by Matt Simon
March 17, 2020

from Wired Website

Spanish version

Italian version


Photograph: Antonio Masiello

Getty Images




The country has

the second-oldest population on earth,

and its young mingle more often

with elderly loved ones...


With the world descending deeper and deeper into coronavirus chaos, we all face unnerving unknowns:

how long we'll have to remain in isolation, when the pandemic will peak, the depths to which the stock market will tumble.

But what's abundantly clear is that this novel disease is most deadly for the elderly.

The young may not present any symptoms at all, and this is especially dangerous to their elders, because they can pass the virus on to them without realizing it.


Italy has been hit particularly hard, with some 2,000 deaths thus far (March 17).


Overwhelmed hospital staffers have had to make devastating decisions about who to treat and who they must let perish.

The reason why Italy is suffering so badly, write University of Oxford researchers in a new paper (Demographic Science Aids in Understanding the Spread and Fatality rates of COVID-19) in the journal Demographic Science, may be twofold:

The country has the second-oldest population on earth, and its young tend to mingle more often with the elderly, like their grandparents.

Such demographic research will be critical in facing down the threat elsewhere, as more countries grapple with a deadly pandemic that's just getting started and we learn more about how the virus is transmitted within families and communities.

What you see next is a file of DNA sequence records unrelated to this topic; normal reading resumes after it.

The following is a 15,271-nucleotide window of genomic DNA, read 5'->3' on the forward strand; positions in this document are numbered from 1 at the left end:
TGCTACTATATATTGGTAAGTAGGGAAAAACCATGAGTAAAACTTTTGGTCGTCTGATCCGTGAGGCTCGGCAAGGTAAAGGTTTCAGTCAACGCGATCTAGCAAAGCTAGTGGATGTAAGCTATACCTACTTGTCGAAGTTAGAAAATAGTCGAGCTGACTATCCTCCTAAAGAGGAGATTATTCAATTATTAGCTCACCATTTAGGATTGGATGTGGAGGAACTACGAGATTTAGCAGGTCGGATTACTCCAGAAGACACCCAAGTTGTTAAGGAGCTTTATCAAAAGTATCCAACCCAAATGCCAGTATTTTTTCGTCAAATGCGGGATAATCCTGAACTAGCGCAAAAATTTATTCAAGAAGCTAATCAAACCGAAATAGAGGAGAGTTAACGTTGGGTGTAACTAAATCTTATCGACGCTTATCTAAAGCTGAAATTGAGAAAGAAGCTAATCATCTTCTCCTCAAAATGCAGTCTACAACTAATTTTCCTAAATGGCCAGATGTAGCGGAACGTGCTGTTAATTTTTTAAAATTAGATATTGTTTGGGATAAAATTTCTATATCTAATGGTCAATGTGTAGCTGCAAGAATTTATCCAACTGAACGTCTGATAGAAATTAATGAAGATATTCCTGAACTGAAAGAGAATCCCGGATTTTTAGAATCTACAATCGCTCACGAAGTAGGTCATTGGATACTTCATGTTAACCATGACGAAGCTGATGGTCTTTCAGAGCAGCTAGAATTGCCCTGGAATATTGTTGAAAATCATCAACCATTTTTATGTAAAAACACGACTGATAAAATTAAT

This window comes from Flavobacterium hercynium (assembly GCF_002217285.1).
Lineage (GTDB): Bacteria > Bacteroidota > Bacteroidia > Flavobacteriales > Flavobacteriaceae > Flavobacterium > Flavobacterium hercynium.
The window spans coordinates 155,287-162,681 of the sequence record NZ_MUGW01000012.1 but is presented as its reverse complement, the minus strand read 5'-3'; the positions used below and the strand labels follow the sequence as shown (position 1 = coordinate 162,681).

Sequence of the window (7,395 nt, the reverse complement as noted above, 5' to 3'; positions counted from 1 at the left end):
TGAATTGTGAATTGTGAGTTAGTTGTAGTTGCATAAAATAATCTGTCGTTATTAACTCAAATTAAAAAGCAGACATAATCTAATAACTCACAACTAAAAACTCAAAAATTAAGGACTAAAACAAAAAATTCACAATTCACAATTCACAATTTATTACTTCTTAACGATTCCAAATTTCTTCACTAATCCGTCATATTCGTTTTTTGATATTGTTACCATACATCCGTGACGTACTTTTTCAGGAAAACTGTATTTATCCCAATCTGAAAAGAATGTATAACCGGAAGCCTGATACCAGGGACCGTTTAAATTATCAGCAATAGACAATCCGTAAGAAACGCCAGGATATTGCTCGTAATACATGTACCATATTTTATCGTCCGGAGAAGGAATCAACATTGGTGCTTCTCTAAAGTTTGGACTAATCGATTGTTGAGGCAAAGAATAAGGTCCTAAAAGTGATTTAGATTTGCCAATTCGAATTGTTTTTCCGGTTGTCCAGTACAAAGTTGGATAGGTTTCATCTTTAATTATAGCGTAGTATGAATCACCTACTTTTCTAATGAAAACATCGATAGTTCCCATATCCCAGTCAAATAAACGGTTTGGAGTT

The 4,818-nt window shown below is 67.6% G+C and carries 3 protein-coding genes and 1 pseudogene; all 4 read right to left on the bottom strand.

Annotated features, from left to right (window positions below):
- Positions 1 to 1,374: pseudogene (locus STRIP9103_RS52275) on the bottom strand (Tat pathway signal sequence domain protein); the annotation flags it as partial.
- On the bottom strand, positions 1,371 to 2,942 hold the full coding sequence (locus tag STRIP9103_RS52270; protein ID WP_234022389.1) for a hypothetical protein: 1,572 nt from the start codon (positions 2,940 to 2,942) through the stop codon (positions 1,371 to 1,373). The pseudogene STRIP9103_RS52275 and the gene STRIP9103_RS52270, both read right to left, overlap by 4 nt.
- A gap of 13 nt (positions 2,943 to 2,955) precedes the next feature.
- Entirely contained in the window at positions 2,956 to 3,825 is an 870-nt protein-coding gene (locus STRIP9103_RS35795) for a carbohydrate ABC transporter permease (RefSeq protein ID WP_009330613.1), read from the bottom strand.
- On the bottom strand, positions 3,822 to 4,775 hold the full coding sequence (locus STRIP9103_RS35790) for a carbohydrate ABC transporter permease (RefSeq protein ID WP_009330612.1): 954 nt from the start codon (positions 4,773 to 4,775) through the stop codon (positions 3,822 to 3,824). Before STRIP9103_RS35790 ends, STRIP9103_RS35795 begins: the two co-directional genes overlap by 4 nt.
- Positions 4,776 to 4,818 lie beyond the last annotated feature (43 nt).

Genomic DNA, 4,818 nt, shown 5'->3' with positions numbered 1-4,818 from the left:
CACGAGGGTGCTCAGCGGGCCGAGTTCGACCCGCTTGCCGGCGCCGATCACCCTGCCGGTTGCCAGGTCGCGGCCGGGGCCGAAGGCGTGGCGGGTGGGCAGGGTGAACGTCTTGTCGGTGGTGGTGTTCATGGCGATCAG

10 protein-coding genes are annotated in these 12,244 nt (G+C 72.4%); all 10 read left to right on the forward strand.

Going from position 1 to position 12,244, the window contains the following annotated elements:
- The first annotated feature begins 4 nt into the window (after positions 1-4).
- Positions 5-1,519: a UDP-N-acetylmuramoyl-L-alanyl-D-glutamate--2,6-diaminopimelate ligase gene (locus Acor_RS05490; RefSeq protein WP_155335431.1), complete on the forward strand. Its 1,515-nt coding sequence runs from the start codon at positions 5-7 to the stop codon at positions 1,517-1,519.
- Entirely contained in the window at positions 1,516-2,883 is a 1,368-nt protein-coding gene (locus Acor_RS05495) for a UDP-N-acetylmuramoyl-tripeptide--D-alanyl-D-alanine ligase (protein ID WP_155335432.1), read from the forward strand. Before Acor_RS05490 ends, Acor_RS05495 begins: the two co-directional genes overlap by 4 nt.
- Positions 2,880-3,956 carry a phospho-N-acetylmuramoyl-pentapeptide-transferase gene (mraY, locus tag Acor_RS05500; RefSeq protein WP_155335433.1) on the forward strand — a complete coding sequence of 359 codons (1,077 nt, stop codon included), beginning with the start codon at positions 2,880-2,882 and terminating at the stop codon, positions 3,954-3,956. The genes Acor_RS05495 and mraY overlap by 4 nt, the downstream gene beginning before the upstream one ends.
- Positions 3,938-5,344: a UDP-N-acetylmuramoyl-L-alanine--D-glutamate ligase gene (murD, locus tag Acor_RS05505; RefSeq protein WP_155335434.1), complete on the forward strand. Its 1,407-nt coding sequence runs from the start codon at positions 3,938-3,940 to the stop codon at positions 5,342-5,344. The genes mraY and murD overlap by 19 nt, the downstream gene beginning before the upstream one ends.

In Italy, 23 percent of the population is over age 65, compared to the US, where that population is 16 percent.

"Extended longevity has played some role in changing the population structure," says University of Oxford demographer and epidemiologist Jennifer Beam Dowd, lead author of the new paper.


"But it actually has most to do with how rapid the decline in fertility has been in a population."

That is, it's affected more by Italians having having fewer children than it is by them living longer.


At the same time, young Italians tend to interact a lot with their elders. Jennifer Beam Dowd's Italian coauthors note that young folks might live with their parents and grandparents in rural areas but commute to work in cities like Milan.


Data on the composition of Italian households bears out this familial arrangement too.


The study's authors argue that this frequent travel between cities and family homes may have exacerbated the "silent" spread of the novel coronavirus.


Young people working and socializing in urban areas interact with large crowds, where they may pick up the disease and take it home.


If they have no symptoms, they'll have no clue that they're infecting their elders, the most vulnerable population.

"We know now that the mortality is higher in older individuals, but what's not clear yet is why," says Carlos Del Rio, executive associate dean of the Emory School of Medicine at Grady Health System, who wasn't involved in this research.

For example, it could be a matter of older people having weaker respiratory systems, which could also lead to a higher mortality rate among seniors for diseases like pneumonia.


Other researchers studying why children don't seem to get that sick from Covid-19 have pointed out the corollary:

Kids tend to have "pristine" lungs that have not already been damaged by a lifetime of inflammation caused by allergies, pollutants, and diseases.